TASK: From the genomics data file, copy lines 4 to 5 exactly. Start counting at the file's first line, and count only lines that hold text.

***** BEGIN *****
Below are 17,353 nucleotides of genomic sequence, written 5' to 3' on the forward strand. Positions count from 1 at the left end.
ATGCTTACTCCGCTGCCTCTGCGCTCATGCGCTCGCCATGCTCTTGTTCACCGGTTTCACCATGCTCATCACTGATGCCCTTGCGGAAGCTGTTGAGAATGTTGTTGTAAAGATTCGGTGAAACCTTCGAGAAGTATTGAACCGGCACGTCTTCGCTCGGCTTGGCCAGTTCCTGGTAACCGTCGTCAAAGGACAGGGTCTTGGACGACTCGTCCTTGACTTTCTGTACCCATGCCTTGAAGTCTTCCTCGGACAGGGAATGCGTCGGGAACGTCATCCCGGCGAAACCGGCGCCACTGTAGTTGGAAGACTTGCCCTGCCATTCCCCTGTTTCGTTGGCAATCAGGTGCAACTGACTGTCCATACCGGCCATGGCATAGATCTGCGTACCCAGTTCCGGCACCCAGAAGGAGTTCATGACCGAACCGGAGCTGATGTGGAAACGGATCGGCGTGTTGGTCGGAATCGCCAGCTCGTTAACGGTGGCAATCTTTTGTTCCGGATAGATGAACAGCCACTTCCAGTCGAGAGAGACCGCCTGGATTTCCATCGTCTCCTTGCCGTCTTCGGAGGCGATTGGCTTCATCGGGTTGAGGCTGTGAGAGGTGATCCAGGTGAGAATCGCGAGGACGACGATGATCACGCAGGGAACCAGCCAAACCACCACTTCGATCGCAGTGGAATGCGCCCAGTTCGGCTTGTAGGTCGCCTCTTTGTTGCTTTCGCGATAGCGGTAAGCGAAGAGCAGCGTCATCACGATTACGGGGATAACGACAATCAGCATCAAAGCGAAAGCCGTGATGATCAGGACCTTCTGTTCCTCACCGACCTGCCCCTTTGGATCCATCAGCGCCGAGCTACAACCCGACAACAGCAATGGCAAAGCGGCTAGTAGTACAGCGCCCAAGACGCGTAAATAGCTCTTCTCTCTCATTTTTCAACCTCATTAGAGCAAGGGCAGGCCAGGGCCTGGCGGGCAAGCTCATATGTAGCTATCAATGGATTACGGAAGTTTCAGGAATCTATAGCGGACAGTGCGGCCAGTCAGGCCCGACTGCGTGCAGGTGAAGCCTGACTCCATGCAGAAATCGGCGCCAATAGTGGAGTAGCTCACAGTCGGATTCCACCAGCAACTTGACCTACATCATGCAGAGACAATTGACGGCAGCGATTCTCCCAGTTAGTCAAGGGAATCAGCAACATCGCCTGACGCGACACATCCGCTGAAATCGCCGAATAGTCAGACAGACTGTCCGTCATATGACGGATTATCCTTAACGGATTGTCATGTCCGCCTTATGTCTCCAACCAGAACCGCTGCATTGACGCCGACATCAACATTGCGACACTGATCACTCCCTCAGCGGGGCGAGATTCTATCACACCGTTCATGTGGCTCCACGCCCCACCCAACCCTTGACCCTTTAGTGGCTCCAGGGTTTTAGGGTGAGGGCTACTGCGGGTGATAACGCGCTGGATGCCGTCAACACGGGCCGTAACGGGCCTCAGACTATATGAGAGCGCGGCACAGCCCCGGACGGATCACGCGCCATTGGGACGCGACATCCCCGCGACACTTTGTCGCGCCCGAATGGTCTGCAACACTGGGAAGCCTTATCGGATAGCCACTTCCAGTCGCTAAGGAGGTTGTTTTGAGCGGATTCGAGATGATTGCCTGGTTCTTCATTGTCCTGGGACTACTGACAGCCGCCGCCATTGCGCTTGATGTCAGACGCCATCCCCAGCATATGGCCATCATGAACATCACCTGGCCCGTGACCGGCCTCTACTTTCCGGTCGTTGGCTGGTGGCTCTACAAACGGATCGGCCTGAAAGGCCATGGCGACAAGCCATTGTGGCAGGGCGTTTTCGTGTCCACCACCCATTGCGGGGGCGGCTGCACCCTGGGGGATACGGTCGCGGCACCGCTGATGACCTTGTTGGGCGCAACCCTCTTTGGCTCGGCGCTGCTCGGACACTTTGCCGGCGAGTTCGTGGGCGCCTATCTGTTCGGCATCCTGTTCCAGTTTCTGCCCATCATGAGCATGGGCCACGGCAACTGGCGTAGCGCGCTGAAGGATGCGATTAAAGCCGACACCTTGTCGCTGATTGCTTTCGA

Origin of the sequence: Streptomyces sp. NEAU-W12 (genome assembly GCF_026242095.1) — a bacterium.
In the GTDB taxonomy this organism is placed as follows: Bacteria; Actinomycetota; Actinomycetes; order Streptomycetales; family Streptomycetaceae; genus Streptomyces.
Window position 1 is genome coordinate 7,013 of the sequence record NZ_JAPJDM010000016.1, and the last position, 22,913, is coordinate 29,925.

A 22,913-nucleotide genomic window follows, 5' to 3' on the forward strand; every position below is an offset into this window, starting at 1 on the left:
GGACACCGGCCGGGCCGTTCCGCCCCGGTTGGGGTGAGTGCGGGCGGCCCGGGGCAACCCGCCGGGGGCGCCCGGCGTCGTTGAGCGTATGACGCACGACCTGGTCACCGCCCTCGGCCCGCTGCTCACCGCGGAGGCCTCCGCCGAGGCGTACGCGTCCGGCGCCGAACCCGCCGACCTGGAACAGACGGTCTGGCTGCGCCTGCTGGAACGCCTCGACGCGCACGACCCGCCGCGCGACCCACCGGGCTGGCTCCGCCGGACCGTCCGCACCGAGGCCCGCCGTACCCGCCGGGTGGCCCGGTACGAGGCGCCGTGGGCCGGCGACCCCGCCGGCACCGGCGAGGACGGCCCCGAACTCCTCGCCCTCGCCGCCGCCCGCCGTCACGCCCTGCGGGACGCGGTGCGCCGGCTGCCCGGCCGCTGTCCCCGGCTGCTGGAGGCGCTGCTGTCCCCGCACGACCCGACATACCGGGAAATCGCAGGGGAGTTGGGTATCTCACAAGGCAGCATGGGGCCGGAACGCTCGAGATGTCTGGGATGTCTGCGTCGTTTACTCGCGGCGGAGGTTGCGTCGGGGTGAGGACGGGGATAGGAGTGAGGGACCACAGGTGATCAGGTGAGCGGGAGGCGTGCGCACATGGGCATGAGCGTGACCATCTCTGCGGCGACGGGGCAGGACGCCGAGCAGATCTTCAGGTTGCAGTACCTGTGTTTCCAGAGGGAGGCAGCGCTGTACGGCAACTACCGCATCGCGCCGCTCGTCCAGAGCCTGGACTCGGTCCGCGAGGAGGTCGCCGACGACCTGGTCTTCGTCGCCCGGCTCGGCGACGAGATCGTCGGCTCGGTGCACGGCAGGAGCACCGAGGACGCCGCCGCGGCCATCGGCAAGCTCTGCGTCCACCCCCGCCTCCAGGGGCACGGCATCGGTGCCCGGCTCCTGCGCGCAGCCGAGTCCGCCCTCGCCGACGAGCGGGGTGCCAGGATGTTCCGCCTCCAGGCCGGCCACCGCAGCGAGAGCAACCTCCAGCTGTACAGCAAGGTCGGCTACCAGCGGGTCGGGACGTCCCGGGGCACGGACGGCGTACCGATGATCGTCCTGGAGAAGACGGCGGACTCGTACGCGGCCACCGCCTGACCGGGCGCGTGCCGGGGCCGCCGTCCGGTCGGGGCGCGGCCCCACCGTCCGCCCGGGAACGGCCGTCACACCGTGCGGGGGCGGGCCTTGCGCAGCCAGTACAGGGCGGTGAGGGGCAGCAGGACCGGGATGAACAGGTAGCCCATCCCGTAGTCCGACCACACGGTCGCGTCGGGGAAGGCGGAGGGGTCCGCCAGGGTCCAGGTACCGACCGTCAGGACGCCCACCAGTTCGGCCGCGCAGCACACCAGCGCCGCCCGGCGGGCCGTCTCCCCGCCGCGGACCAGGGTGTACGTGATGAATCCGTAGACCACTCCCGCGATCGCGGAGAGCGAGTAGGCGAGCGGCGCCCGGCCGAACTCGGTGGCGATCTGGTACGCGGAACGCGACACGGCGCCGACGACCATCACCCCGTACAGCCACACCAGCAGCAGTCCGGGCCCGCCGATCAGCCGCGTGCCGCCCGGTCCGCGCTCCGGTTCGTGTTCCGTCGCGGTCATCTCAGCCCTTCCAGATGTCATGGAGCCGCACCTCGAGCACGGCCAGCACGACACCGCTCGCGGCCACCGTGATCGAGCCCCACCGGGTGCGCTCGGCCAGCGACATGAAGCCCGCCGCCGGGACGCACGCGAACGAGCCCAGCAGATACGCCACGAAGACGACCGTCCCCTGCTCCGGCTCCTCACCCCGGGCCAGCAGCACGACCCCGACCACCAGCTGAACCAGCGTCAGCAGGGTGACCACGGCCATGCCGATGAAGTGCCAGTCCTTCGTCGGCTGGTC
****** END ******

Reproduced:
In the GTDB taxonomy this organism is placed as follows: Bacteria; Actinomycetota; Actinomycetes; order Streptomycetales; family Streptomycetaceae; genus Streptomyces.
Window position 1 is genome coordinate 7,013 of the sequence record NZ_JAPJDM010000016.1, and the last position, 22,913, is coordinate 29,925.